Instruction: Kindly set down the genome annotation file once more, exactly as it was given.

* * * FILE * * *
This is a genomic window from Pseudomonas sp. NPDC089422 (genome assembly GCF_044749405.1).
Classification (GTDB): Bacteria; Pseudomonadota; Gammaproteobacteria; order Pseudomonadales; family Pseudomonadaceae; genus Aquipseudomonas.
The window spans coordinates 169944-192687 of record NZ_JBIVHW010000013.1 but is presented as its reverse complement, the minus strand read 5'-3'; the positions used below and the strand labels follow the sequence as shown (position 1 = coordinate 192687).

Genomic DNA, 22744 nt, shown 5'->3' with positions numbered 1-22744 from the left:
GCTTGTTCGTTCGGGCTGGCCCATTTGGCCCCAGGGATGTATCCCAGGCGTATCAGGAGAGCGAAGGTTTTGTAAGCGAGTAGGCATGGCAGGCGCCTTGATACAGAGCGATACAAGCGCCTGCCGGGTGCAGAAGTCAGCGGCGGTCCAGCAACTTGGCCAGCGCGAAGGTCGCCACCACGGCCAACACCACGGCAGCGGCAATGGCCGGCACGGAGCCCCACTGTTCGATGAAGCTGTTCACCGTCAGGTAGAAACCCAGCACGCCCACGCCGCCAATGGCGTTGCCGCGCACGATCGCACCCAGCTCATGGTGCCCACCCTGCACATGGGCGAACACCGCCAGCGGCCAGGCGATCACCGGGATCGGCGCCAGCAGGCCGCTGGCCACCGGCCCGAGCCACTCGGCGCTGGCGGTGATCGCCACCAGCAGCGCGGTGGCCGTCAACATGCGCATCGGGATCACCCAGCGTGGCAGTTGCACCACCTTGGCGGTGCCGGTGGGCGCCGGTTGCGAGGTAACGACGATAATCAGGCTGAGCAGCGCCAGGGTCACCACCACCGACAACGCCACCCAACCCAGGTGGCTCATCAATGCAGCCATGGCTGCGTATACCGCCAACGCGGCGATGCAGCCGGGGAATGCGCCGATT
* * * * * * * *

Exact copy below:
This is a genomic window from Pseudomonas sp. NPDC089422 (genome assembly GCF_044749405.1).
Classification (GTDB): Bacteria; Pseudomonadota; Gammaproteobacteria; order Pseudomonadales; family Pseudomonadaceae; genus Aquipseudomonas.
The window spans coordinates 169944-192687 of record NZ_JBIVHW010000013.1 but is presented as its reverse complement, the minus strand read 5'-3'; the positions used below and the strand labels follow the sequence as shown (position 1 = coordinate 192687).

Genomic DNA, 22744 nt, shown 5'->3' with positions numbered 1-22744 from the left:
GCTTGTTCGTTCGGGCTGGCCCATTTGGCCCCAGGGATGTATCCCAGGCGTATCAGGAGAGCGAAGGTTTTGTAAGCGAGTAGGCATGGCAGGCGCCTTGATACAGAGCGATACAAGCGCCTGCCGGGTGCAGAAGTCAGCGGCGGTCCAGCAACTTGGCCAGCGCGAAGGTCGCCACCACGGCCAACACCACGGCAGCGGCAATGGCCGGCACGGAGCCCCACTGTTCGATGAAGCTGTTCACCGTCAGGTAGAAACCCAGCACGCCCACGCCGCCAATGGCGTTGCCGCGCACGATCGCACCCAGCTCATGGTGCCCACCCTGCACATGGGCGAACACCGCCAGCGGCCAGGCGATCACCGGGATCGGCGCCAGCAGGCCGCTGGCCACCGGCCCGAGCCACTCGGCGCTGGCGGTGATCGCCACCAGCAGCGCGGTGGCCGTCAACATGCGCATCGGGATCACCCAGCGTGGCAGTTGCACCACCTTGGCGGTGCCGGTGGGCGCCGGTTGCGAGGTAACGACGATAATCAGGCTGAGCAGCGCCAGGGTCACCACCACCGACAACGCCACCCAACCCAGGTGGCTCATCAATGCAGCCATGGCTGCGTATACCGCCAACGCGGCGATGCAGCCGGGGAATGCGCCGATT